Yom Kippur 5759 - '98
Outline Vol. 2, # 47
by Rabbi Yaakov Bernstein
This issue has been dedicated in honor
of the recent yahrzeit of I. H. Bernstein -- Yitzchak Tzvi ben Shimon Menachem
Nachum Halevi, by his grandchildren. Passed away 26 Elul 5726 -- Sept.
Chodshei Hashanah Vol. 2, Part 30
Every year, the following issue comes up: The self-examination of Yom
Kippur seems very difficult. Regret and embarrassment over our mistakes
make us cringe at the thought of facing up to the past.
Rebbenu Yona in Yesod Hateshuva deals with this issue succinctly: A
person should not tackle the past and bemoan all his errors. If he were
to do so, he would become ashamed and not be able to improve himself. Rather,
he should see himself as a new-born individual, with no connection to the
past -- neither merits, nor errors. He enters with a clean slate, and can
start fresh, without being burdened with a disturbing past. If approached
in this way, a person will feel released, as if he has just unloaded a
Strangely, though, the same author wrote the contrary, in another work:
A basic requisite to Teshuva is to be bitter over one’s mistakes. Only
in this way can a person change fundamentally; according to the level of
the bitterness, is the degree of the change of heart. (Sha’arei Teshuva,
First Gate, 13.)
Which is the important aspect, to regret the past, or to avoid past
errors and turn over a new leaf?
The Talmud (Sanhedrin 107) states that Dovid Hamelech (King David) erred
in having asked to be tested. He was punished by having to face a test
too difficult to withstand, until he saw the error in his having made such
a request. Originally he said, "Examine me, Hashem, and test me; refine
my insides and my heart." (T’hilim [Psalms 26:2].) Later, he reversed
himself: "You have tested me, and found nothing suitable; muzzle my
mouth that it not transgress." (Ibid., 17:3, according to Rashi’s
commentary to Sanhedrin)
Rav Yitzchak Hutner (Pachad Yitzchak, Rosh Hashanah, 7) shows that the
Talmud’s statement cannot be taken literally. Dovid Hamelech could not
have completely regretted having asked to be tested, for the original request
is a verse that remains in the book of T’hilim (Psalms 26:2): "Examine
me, Hashem, and test me; refine my insides and my heart."
Rather, Dovid Hamelech came to the realization that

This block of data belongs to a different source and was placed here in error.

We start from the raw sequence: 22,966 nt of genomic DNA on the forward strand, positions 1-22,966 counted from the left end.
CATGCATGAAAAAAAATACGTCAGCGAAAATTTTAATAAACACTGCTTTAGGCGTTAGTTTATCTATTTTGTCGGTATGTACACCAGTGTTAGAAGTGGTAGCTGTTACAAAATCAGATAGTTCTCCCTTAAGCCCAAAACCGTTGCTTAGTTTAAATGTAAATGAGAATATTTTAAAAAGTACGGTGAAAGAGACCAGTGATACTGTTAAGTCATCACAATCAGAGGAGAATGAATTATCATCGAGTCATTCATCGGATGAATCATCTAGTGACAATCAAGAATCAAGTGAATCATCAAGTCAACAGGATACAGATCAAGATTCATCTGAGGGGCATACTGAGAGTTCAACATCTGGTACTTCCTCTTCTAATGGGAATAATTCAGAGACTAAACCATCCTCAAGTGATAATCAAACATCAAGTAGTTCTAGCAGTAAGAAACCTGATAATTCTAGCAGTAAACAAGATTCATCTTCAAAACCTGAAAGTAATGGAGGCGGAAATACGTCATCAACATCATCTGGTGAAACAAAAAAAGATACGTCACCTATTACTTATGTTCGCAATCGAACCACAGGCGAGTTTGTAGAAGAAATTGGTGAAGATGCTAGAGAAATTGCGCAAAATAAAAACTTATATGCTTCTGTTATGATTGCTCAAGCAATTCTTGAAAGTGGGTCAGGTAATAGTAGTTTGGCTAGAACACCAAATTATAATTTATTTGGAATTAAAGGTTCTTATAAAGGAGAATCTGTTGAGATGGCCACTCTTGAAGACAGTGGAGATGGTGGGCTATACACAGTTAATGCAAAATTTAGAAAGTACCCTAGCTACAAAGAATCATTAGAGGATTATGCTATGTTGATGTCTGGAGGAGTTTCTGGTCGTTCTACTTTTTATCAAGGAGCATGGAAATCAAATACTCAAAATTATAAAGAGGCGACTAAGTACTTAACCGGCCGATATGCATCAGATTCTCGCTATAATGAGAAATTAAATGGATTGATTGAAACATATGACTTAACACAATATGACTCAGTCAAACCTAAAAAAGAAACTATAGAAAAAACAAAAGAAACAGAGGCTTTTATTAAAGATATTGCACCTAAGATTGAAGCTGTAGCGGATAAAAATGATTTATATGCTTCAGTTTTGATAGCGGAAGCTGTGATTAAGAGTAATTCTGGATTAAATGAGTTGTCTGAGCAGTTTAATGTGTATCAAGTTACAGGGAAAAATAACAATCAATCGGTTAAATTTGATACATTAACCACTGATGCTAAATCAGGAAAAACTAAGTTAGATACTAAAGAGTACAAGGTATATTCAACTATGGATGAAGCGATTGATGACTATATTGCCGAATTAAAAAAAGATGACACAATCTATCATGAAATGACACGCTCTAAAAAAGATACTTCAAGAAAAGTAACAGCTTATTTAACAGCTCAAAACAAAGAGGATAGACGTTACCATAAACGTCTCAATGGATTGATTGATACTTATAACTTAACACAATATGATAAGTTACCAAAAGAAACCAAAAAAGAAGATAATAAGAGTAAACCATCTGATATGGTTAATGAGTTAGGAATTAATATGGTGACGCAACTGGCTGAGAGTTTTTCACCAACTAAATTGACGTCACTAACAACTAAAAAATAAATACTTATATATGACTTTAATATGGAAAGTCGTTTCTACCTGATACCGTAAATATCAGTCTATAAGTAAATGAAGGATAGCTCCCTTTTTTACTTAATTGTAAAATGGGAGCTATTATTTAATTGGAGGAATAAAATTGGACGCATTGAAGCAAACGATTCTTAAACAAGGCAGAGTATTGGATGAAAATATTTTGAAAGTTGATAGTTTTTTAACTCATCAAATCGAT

a prayer expressing concern precede a desire to be tested. Only one who
truly realizes the dangers inherent in being "tested" may merit
to withstand the "test."
In Hilchos Teshuva, Rambam states the ideal, complete
repentance. If a person returned to the same situation to which he had
succumbed to temptation, under the exact circumstances, but this time withstands
the temptation -- only in such a case has complete Teshuva been fulfilled.
(Hilchos Teshuva, 2:1) Surely this is difficult to understand. Would a
person ask for such a thing to happen -- after having succumbed to temptation,
to request to be faced with the same temptation again, in order to overcome
it? Perhaps he will fall to temptation again! Surely he would be much better
off running away, and not encountering such a test...
If we are to improve our ways, the important aspect
ought to be to change our direction. Why focus on the negative aspects
of the past? On the other hand, if we do not examine our blunders, the
likelihood of returning to them is great. It is similar to the contemporary
question of reforming criminals. Some say, why focus on punishments? Simply
set them on a new path and release them. Experience shows, however, that
convicted criminals are likely to return to their former ways.
Ideally, the past would be uprooted entirely. The
criminal would have to come to a deep conviction of the seriousness of
his crimes; in order to be reinstated as a law-abiding citizen, observable
procedures indicating his remorse would have to be confirmed.
That is the ideal. In dealing with our own, self-initiated
improvement program, though, it is not always practical to deal with the
In Hilchos Deos (2:2), Rambam writes that if a person
has acquired a bad habit, he should go to the other extreme. Eventually,
he will become accustomed to living without the habit entirely. Then he
can return to a median path.
We imagine that this aspect comes first and foremost:
Relinquish the bad habit until you no longer think of it. There may come
a time when we will be able to directly deal with every aspect of the past,
and come to terms with it; until such time, however, ‘turning over a new
leaf’ retains priority.
In fact, Rambam seems to state this clearly. After
the ‘complete Teshuva’ which we discussed above, he writes: "What
is Teshuva? He forsakes his error, turns his thoughts away, decides not
to act in such a manner again..." Only after this, does the Rambam
mention the need for regretting the past. (Hilchos Teshuva, 2:2)
Rabbi Yaakov Bernstein
11 Kiryas Radin
Spring Valley, NY 10977
Phone: (914) 362-5156
Text Copyright © '98 Rabbi
Yaakov Bernstein and Project Genesis, Inc.